It's hard to imagine how it would be possible for us lomographers to take photos without depending on our eyes. However, there's a blind photographer who has remained undaunted in taking photos despite her handicap. Learn more about this inspiring woman and her work after the jump!
As lomographers, it is almost impossible not to completely rely on our vision—literally and figuratively—when taking photos. So, imagine, what would you do if you suddenly lose your sense of sight? Will you continue taking photos, by all means possible? Well, Sonia Soberats will most likely say you should.
Sonia is a blind photographer who only took photography classes in 2001, ten years after she lost her vision. The New York Times Lens Blog recently told the story and creative process of the amazing 77-year-old photographer, who works in total darkness and cleverly uses the light painting technique.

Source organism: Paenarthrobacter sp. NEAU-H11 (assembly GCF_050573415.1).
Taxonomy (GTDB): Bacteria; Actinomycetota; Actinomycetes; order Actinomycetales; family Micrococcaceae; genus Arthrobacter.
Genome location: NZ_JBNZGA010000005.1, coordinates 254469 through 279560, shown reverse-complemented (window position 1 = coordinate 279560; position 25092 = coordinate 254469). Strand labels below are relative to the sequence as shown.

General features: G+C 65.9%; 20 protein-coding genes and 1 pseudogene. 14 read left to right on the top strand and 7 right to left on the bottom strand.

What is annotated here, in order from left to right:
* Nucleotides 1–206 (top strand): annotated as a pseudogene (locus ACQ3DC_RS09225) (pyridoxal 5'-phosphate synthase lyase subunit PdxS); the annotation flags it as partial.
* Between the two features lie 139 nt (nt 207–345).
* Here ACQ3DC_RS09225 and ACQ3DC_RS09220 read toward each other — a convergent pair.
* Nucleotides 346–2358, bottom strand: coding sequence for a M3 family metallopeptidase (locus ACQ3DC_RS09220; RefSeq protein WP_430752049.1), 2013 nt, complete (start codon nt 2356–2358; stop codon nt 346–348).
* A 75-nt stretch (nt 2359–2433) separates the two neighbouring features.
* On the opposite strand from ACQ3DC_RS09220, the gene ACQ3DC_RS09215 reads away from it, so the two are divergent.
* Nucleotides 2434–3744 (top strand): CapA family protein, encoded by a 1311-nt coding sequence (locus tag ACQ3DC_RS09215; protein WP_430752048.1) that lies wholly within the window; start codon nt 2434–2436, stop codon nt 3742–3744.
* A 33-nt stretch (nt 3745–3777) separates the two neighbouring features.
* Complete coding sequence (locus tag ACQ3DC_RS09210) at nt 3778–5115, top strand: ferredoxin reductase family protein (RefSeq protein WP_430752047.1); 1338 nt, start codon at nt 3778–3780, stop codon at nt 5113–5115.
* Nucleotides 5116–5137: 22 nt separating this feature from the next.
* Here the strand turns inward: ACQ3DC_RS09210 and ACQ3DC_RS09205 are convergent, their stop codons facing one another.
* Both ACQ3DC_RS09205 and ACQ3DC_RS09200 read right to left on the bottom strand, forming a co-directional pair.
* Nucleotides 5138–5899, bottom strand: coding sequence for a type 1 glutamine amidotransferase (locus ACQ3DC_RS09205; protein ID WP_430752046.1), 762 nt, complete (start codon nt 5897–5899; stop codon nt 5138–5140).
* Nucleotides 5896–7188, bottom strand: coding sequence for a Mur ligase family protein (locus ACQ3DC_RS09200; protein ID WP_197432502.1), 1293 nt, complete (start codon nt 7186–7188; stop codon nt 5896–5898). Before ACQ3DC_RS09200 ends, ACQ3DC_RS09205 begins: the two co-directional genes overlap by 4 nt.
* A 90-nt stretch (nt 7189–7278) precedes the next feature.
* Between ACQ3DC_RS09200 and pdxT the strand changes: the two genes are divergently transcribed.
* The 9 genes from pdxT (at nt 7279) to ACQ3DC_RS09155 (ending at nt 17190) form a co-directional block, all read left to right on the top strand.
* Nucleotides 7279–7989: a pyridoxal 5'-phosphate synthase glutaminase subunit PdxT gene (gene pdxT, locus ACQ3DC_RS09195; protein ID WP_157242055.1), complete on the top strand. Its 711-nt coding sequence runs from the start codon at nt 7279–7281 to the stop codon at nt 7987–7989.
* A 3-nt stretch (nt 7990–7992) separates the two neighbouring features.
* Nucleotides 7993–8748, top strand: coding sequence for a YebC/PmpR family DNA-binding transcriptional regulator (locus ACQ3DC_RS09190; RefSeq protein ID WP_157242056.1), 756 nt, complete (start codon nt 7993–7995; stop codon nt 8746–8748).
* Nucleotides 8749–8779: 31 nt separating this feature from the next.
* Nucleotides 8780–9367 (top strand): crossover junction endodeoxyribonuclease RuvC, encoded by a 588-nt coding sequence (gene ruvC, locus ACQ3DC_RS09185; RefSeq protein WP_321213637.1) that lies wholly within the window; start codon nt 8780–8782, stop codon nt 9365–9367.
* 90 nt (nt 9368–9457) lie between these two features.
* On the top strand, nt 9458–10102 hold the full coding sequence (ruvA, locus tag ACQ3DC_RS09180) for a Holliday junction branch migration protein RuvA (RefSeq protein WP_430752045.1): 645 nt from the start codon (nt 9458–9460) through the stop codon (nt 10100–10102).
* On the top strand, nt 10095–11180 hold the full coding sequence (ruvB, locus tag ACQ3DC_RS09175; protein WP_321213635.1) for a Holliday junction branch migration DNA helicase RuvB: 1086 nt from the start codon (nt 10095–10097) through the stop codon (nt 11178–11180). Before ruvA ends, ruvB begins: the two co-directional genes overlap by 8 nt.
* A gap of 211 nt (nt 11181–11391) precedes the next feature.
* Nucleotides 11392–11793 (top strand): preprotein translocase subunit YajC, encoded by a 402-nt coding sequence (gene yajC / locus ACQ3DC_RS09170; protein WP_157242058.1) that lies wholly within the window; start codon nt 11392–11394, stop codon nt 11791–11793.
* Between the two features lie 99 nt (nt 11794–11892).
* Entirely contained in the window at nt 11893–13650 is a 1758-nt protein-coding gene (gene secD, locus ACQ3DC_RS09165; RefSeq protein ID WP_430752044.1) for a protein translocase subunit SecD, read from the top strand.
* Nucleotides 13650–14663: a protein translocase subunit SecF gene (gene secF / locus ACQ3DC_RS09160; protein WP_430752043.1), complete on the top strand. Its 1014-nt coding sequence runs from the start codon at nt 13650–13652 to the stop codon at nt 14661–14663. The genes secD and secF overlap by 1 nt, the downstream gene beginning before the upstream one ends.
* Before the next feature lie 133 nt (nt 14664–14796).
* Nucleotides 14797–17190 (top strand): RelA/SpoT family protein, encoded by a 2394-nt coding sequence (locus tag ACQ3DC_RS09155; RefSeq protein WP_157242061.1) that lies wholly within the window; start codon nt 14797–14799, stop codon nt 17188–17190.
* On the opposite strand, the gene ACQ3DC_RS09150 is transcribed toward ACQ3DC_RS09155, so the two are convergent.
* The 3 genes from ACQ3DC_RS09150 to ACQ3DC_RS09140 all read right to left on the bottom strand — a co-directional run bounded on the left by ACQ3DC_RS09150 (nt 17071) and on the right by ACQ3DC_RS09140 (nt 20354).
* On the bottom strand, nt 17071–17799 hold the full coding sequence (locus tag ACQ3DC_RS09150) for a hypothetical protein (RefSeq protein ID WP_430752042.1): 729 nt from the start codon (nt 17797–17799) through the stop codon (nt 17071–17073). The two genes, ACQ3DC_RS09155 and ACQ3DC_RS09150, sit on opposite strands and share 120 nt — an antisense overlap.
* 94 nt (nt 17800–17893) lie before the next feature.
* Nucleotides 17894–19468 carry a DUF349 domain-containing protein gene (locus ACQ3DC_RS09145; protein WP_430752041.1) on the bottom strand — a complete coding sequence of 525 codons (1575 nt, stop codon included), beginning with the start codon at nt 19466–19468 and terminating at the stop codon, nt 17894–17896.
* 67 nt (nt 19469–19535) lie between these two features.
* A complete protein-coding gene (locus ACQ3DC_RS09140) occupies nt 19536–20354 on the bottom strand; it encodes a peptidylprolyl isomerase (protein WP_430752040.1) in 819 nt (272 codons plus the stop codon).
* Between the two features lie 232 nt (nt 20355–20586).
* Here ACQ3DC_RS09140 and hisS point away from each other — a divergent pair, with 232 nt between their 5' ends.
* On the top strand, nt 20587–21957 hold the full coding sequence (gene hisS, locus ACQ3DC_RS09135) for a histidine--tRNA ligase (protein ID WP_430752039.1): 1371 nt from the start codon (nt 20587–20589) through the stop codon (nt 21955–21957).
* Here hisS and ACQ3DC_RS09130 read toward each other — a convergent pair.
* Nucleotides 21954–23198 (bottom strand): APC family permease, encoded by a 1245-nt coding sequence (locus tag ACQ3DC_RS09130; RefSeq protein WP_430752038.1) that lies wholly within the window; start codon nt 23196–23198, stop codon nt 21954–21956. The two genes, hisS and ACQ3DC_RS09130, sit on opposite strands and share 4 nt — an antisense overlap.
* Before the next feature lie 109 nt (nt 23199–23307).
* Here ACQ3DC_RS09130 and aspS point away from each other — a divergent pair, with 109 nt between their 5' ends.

First, she feels out the form of her subjects using her hands, then asks her assistants to open the shutter of her camera. Then, using various light sources, she moves around to illuminate the details of her subjects, the camera slowly making an imprint of what Sonia visualizes as she creates the picture. An exposure ranges from two minutes to an hour.
Sonia Soberats is a member of Seeing With Photography Collective, a group of visually impaired photographers in New York who also do collaborative work with sighted photographers.
What can you say about Sonia Soberats and her inspiring works of art? Share your thoughts and comment below!
All information and photos for this article were sourced from Lost At E Minor.